I spent much of last week in London being persuaded that the city’s stock exchange was the appropriate place for listing shares in Saudi Aramco — apart from the Tadawul, of course, where it is guaranteed star billing.
I almost bought it. The London Stock Exchange (LSE) is a fine, venerable institution, still by far the biggest in the European trading zone. It wants the Aramco business, and the regulator, the Financial Conduct Authority, has bent over backwards to help them do it.
Maybe some investment professionals have reservations about being minority shareholders in a government-controlled entity, but they have the ultimate option: If they do not like it, do not buy it.
They would have to explain why they decided to give up a generous dividend stream from Aramco on a point of principle, but that’s their business.
So London — mindful of the possible drain of financial business post-Brexit — would welcome Aramco. And there are many in Saudi Arabia who think London is good for them too.
But it is not a forgone conclusion, because there is another contender in the race for the Western half of the Aramco listing. Not just any old contender either, but the biggest and most powerful stock exchange in the world, sitting in the heart of the global financial capital: the New York Stock Exchange (NYSE).
The NYSE is four times the size of LSE, which itself is third in the global stock market rankings behind Tokyo. If it is liquidity Aramco wants, the NYSE is a better bet than the LSE. If it wants to get to the $2 trillion valuation that has been officially placed upon it, it has a better chance of doing that on the NYSE.
At $2 trillion, or about 40 percent of the total LSE capitalization, Aramco would risk swamping the London market; on NYSE it would be a big, but digestible, 10 percent of its massive $21 trillion market capitalization.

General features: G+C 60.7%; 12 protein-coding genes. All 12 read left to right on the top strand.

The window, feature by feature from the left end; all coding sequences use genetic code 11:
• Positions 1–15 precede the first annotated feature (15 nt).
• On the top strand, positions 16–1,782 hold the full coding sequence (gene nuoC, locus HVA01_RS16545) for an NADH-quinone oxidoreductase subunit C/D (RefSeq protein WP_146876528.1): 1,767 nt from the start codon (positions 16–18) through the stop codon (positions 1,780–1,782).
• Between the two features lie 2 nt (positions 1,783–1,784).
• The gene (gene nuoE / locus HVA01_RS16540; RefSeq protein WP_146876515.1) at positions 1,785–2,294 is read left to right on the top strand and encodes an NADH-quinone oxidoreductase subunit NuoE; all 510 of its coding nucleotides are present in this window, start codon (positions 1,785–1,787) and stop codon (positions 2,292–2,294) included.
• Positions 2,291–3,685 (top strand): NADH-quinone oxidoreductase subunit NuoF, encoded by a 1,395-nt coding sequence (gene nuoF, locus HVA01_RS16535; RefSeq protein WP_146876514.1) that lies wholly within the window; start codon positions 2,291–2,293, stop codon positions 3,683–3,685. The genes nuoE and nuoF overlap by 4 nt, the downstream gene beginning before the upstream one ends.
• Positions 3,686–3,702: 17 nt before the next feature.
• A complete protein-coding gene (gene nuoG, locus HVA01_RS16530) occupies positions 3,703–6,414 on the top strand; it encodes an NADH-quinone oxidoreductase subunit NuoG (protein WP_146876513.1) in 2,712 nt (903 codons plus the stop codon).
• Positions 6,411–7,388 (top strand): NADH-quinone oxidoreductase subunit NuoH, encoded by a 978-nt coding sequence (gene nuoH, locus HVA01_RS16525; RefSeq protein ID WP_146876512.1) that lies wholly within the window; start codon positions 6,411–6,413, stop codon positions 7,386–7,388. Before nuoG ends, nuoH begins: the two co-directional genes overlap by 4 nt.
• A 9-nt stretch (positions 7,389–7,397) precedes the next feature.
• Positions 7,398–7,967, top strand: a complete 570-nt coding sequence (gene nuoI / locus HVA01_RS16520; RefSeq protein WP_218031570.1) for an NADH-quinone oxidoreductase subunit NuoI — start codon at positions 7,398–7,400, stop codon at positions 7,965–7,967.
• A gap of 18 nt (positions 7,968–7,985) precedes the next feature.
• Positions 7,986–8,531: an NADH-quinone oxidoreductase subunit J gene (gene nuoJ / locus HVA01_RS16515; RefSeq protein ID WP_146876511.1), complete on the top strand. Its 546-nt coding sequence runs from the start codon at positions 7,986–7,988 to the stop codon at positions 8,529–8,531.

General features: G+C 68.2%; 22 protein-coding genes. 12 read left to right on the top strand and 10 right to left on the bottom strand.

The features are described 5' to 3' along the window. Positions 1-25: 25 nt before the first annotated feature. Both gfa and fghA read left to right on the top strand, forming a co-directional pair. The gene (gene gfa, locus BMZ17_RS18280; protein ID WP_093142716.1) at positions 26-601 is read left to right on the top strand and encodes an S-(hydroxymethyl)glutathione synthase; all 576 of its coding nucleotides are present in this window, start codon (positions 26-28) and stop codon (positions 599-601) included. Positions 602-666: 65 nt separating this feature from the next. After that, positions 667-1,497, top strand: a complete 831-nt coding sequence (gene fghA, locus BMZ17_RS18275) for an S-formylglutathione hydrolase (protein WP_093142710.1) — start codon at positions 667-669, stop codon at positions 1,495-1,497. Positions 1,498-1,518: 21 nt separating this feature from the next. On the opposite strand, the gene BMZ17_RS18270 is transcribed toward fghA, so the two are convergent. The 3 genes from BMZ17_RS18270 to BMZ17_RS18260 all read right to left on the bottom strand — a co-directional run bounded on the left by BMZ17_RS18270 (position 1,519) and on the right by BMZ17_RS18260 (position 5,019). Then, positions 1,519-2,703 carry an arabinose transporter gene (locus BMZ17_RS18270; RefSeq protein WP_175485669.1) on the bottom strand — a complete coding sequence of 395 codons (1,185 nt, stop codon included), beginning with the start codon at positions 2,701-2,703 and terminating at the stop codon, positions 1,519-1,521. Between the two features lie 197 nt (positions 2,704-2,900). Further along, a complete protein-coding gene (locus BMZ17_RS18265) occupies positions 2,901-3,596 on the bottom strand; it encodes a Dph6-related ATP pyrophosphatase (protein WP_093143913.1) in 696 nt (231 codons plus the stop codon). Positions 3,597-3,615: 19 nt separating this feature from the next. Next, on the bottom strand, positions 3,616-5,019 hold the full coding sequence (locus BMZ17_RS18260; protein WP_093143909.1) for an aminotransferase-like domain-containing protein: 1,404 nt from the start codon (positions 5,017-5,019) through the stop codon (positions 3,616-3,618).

Some have suggested that Aramco would find it hard to live with the stringent levels of regulatory disclosure required for a NYSE listing, and it is true that the initial public offering (IPO) will make unaccustomed demands of the Saudi company in this aspect.
There are pros and cons to listing in the big financial hubs either side of the Atlantic. In the end, it will be as much a political as an investment decision.
But apart from a few variations in disclosure requirements — like the frequency of reporting and how oil reserves are assessed and calculated — there is little to chose between the American and British markets with regard to regulation. In some ways, the UK has a rather tougher investor culture, as the outcry by some London investment managers has shown.
The armies of investment bankers, lawyers, accountants and energy consultants hired by Aramco (many of them from the heart of Wall Street) will be working round the clock to ensure that their client complies to every specific aspect of US market rules.
The main objection that has emerged to a listing on NYSE — identified by Aramco’s own legal advisers, according to reports — are the “legal and political” risks associated with it. By this is meant the rather more litigious culture of American lawyers in general, where class actions — litigation on behalf of a group of aggrieved parties often on a “no win, no fee” basis — are commonplace.
Sure, many Manhattan law firms will be salivating at the litigation prospects of such a juicy target as the Saudi oil giant. But the US legal system is open, transparent and equitable, and does not allow vexatious or unjustified lawsuits.
More specifically, it has been suggested that Aramco could get caught up in the legal furor brought about by the Justice Against Sponsors of Terrorism Act (JASTA). But that highly controversial piece of legislation has nothing whatsoever to do with Aramco, and its main consequence — a huge class action by 9/11 victims and their families — will play out in the US courts over many years anyway, regardless of where Aramco choses to list.
The legal risk is out there in New York, but London has its fair share of litigious lawyers too. There is nothing to stop Aramco hiring the best legal brains in the world to defend it against a potential threat, wherever it might occur.
So, there are pros and cons to a listing either in London or New York. In the end, it will be as much a political as an investment decision. Some well-informed people in Washington DC are convinced that New York will be the winner, given the newly-found cordial relationship between the US and Saudi Arabia.
There is a possible alternative: let them both have a slice of the Aramco pie. That could be indeed feasible, raising the potential number of listing centers to a minimum of four, given Riyadh’s stated intention to also seek an Aramco listing in Asia, probably Tokyo or Hong Kong.
A quadruple listing would be unprecedented — but then everything about the Aramco IPO, the biggest in history, is without precedent.
• Frank Kane is an award-winning business journalist based in Dubai. He can be reached on Twitter @frankkanedubai